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Amazon Aurora Serverless V2 Setup Tutorial with Postgres

Posted on October 28, 2022 by

Categories: AWS


This article lets you discover how to create and customise an Amazon Aurora Serverless V2 Postgres database.

Recently, Amazon Aurora Serverless V2 was released by AWS. In an earlier article, I outlined the distinctions between Aurora Serverless V1 and V2. However, I will walk you through setting up an Aurora Serverless V2 Postgres database in this article.

We will walk you through each step using the AWS console for your benefit. You’ll have a fully serverless database prepared for your subsequent project by the end of this tutorial. Remember that you can also configure your database using CloudFormation or the CDK (Cloud Development Kit). But I firmly believe that using the AWS Console is the best way to learn a new AWS service or feature.

I want to remind you that Aurora Serverless V2 is not accessible before we get started. The database can only be scaled down to the absolute minimum. 5 ACUs, even while not in use. Use of.5 ACUs will cost you around USD 44 per month or 6 cents per hour (as will be done in this post).

Therefore, let’s begin.

Go to the AWS RDS (Relational Database Service) console first thing. You may achieve this by putting RDS into the AWS search box or looking for it in the AWS services section for databases. You ought to arrive at the RDS landing page, which is seen below.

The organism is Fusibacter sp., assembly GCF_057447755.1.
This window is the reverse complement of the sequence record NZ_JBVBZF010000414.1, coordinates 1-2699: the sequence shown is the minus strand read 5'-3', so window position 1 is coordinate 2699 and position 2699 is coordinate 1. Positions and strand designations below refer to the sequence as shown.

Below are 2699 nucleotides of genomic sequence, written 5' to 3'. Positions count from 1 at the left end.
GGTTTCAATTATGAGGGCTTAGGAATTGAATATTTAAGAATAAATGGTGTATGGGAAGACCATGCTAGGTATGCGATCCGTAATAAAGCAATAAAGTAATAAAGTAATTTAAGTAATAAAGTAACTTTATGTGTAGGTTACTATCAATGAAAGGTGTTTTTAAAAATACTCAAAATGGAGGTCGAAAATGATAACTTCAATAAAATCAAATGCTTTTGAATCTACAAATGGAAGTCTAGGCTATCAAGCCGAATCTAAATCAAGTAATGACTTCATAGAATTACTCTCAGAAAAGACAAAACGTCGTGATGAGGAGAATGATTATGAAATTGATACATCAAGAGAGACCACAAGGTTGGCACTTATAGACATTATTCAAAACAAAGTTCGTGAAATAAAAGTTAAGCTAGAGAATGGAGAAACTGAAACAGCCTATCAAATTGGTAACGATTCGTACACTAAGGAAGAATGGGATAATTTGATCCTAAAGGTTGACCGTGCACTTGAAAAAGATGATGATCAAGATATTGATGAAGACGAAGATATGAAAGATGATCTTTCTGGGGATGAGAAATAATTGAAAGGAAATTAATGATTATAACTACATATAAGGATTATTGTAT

On the left navigation pane, select the Databases option. Then, on the right side of your screen, click the orange Create Database icon. The screenshot below shows the procedure.

  • The wizard will start when you select Create Database; we’ll cover it in more detail below. Here is a picture of the procedure.
  • The database wizard is launched after navigating to the RDS area.
  • Creation and configuration of the Aurora Serverless v2 database
  • Weill chooses and sets up our Aurora Serverless V2 Database.  before deploying itThe wizard’s first few choices are seen in the screenshot below.
  • Setting up our Serverless V2 Cluster for Aurora.
  • Many alternatives are available, so let me go over the most important ones with you now.
  • The first step is to choose Standard Create. By default, Easy Create chooses several settings that will cost you money.

Engine Specifics

Next, choose Amazon Aurora as your Engine Type. Below that, choose either the Postgres or MySQL-compatible edition.

We must now choose our engine version. Several MySQL and Postgres versions are currently compatible with Aurora Serverless V2. This covers Postgres versions 13.6, 13.7, and 14.3. 14.3 is an option for this workout.

For development and testing. Multi-az installations and replication will be disabled by default in the wizard.

DB Cluster Identifiers such as name, master username, and master password must now be chosen. Choose a memorable password and give the cluster a name that has meaning.

ACUs and instance configuration

In the dropdown menu under “Instance Configuration,” select “Serverless V2” as the instance class to use. Additionally, the minimum and maximum ACUs, or Aurora Capacity Units, must be filled out. The scaling unit of Aurora Serverless is the ACU.

The Aurora service totally manages how ACUs scale up or down. The intention is for your Aurora database to scale automatically between the minimum and maximum ACUs that you designate. Keep in mind that we are discussing VERTICAL scaling here. This implies that when ACUs increase, your database server’s processing power will also increase. Read replicas and replace autoscaling to allow for horizontal scaling, adding new database nodes. Later, more on that.

Shouldn’t I always set the minimum ACU to 0.5 (the lowest value)? You could ask. Why would I choose a higher setting?

Here are a few crucial explanations:

  • When the load grows, the scaling rate decreases and the lower ACUs are.